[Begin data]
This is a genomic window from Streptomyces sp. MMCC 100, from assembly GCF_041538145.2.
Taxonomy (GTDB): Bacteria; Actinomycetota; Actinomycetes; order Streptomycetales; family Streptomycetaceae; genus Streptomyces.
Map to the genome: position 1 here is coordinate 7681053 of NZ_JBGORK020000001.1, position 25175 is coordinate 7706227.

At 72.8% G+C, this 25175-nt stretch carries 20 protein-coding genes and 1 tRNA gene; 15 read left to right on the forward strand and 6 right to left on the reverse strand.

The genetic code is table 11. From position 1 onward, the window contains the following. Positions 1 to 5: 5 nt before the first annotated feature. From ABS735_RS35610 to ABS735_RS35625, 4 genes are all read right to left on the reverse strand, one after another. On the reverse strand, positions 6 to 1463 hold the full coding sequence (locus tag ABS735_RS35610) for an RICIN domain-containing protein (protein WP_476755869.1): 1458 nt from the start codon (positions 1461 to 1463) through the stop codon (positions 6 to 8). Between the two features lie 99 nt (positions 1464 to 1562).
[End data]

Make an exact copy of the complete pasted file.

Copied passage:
This is a genomic window from Streptomyces sp. MMCC 100, from assembly GCF_041538145.2.
Taxonomy (GTDB): Bacteria; Actinomycetota; Actinomycetes; order Streptomycetales; family Streptomycetaceae; genus Streptomyces.
Map to the genome: position 1 here is coordinate 7681053 of NZ_JBGORK020000001.1, position 25175 is coordinate 7706227.

At 72.8% G+C, this 25175-nt stretch carries 20 protein-coding genes and 1 tRNA gene; 15 read left to right on the forward strand and 6 right to left on the reverse strand.

The genetic code is table 11. From position 1 onward, the window contains the following. Positions 1 to 5: 5 nt before the first annotated feature. From ABS735_RS35610 to ABS735_RS35625, 4 genes are all read right to left on the reverse strand, one after another. On the reverse strand, positions 6 to 1463 hold the full coding sequence (locus tag ABS735_RS35610) for an RICIN domain-containing protein (protein WP_476755869.1): 1458 nt from the start codon (positions 1461 to 1463) through the stop codon (positions 6 to 8). Between the two features lie 99 nt (positions 1464 to 1562).